To see the attractiveness of this option one only has to note why, for a contractualist and buck passer like Wallace, this past wrongness is disabled from generating a verdict and, indeed, "all in" regret. Why should merely being past disable these reasons from playing their accustomed role? After all, in one of the foundational texts for this debate, Nagel's The Possibility of Altruism, the objective reasons of morality pick out intrinsic and timeless values. A past wronging should not be prevented from grounding a current verdict merely because of its temporal location.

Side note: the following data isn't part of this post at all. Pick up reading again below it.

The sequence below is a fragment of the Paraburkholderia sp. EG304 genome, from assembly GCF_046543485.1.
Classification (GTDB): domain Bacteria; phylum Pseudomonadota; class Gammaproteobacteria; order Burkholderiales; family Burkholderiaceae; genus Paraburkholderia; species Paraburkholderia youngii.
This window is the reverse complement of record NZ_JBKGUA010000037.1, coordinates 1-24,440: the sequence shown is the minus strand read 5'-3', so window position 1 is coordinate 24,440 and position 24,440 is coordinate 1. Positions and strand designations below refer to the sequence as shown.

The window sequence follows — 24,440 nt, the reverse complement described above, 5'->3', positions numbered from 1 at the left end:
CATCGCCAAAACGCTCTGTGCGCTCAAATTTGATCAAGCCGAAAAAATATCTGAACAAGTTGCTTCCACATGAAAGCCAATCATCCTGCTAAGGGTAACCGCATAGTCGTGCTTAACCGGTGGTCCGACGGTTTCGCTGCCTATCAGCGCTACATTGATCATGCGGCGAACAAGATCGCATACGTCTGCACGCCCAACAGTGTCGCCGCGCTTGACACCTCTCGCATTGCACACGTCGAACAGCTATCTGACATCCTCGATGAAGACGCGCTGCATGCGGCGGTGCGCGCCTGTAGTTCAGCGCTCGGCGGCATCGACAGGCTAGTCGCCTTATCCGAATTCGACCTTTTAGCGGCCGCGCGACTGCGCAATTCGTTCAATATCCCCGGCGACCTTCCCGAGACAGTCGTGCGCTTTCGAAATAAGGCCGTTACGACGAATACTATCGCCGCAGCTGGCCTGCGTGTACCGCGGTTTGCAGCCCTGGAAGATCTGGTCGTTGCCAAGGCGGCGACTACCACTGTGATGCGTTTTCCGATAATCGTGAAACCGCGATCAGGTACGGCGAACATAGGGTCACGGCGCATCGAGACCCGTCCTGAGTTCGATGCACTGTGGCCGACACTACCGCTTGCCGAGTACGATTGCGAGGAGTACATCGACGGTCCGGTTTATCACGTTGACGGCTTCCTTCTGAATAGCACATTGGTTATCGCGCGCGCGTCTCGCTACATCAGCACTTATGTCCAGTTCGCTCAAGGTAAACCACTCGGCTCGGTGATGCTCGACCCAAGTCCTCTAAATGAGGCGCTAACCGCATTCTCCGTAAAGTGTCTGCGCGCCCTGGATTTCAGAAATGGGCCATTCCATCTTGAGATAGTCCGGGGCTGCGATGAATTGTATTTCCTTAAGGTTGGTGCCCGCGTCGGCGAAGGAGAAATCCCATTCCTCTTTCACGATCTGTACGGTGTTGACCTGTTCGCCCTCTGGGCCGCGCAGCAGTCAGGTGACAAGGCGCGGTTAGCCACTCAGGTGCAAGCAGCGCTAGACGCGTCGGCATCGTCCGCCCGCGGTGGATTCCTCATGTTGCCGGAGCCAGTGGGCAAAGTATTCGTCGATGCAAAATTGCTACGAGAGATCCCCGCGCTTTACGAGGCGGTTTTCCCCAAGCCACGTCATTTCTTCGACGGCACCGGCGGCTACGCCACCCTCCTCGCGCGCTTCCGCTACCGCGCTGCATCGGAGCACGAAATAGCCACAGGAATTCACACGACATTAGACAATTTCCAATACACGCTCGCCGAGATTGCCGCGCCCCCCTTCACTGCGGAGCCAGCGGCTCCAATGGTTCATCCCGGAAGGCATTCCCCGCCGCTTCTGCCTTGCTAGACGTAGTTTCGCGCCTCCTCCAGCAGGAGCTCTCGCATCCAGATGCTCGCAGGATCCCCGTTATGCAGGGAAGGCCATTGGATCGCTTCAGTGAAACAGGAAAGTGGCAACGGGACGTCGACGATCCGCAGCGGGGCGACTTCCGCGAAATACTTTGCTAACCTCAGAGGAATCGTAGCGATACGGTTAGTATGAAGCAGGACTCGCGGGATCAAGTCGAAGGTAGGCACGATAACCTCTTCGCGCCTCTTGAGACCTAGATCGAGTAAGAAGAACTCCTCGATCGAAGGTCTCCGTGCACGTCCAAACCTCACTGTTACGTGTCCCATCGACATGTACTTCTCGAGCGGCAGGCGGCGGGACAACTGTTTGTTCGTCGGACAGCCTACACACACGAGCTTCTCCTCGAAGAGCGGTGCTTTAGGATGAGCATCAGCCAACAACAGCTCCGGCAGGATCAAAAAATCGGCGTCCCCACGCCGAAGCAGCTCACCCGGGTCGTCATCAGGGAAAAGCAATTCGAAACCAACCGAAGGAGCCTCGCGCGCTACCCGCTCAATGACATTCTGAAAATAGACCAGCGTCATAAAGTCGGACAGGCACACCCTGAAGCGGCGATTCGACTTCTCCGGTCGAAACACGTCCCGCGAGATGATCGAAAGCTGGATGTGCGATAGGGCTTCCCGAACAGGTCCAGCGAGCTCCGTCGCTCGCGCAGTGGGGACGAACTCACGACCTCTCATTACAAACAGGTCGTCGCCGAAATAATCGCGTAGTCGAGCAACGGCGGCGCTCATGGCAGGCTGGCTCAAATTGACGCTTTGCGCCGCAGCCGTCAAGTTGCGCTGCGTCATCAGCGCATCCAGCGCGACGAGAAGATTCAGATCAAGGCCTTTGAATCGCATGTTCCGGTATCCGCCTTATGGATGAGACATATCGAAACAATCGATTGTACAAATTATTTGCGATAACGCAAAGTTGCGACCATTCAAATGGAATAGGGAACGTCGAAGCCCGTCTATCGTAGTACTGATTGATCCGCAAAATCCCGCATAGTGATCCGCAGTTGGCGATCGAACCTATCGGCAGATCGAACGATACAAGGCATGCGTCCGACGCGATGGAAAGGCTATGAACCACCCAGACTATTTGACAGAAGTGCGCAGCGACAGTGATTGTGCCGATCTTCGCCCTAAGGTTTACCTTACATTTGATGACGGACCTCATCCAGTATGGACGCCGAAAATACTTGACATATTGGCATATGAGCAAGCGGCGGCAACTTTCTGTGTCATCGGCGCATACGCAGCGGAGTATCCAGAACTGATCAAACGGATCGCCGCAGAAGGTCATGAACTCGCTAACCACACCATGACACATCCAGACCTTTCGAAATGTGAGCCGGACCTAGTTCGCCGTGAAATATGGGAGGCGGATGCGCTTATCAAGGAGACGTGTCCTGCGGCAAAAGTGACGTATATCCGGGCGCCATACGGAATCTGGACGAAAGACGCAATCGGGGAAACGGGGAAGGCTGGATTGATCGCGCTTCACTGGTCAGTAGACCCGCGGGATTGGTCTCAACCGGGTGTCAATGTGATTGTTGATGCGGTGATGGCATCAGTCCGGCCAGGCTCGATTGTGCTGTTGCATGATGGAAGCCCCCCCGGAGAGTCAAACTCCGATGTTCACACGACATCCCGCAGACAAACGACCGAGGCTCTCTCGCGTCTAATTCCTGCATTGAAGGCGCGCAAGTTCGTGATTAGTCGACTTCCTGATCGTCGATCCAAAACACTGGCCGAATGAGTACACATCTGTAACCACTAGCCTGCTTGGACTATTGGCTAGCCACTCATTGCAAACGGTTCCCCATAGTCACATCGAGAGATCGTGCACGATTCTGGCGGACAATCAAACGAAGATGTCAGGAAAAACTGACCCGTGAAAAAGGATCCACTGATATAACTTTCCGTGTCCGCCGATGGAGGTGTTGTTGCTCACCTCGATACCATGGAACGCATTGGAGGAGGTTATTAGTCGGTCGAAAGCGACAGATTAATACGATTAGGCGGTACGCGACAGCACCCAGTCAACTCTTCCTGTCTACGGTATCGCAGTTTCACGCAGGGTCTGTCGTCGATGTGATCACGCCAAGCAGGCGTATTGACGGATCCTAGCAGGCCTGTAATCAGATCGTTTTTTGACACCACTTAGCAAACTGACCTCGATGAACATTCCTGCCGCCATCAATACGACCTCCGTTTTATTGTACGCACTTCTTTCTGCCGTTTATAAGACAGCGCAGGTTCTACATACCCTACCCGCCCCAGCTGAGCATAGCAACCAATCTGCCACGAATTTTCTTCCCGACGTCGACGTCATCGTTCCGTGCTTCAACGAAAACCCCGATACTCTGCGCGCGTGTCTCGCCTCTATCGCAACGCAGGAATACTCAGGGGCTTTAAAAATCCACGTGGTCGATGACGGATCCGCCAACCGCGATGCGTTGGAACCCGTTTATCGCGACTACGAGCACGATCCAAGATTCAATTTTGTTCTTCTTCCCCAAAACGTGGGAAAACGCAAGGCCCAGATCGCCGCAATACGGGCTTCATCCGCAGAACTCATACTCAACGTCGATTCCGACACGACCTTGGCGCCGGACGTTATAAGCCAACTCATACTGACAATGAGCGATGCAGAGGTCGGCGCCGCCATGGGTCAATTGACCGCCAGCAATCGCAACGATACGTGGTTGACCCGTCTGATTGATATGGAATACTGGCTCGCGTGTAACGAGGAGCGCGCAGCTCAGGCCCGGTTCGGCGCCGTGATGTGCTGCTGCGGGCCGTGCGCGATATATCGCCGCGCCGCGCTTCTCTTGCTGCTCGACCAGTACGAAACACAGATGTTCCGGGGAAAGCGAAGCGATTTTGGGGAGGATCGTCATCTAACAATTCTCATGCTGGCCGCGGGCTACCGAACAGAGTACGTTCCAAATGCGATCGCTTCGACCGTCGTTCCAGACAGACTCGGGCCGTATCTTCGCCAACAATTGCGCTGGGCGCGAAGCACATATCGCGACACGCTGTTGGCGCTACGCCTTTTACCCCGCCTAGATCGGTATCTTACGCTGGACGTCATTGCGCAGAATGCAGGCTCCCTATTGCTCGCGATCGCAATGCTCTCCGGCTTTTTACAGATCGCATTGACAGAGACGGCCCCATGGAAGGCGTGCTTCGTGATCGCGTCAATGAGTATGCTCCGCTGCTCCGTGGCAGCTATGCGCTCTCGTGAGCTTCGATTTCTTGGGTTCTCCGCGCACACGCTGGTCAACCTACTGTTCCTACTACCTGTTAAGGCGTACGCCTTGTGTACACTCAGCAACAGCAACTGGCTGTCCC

Wallace can see the force of that objection and that mere temporal indexing is not enough. So he is tempted to concede the point: the past reasons generate an overall verdict. Now an odd aspect of his view emerges: he has two overall verdicts in play. The verdict of unconditional affirmation makes "all in" regret unavailable by disabling that response; but why does not the past wrongness make it available again (by enabling it) if we concede that it now plays its "all in", verdictive role? Perhaps practical paradoxes are easier to tolerate than paradoxes of belief, but it is at least odd to have one verdict disabling the operation of all in regret and another enabling it. With these two conflicting mandated attitudes in play what exactly is the agent to feel?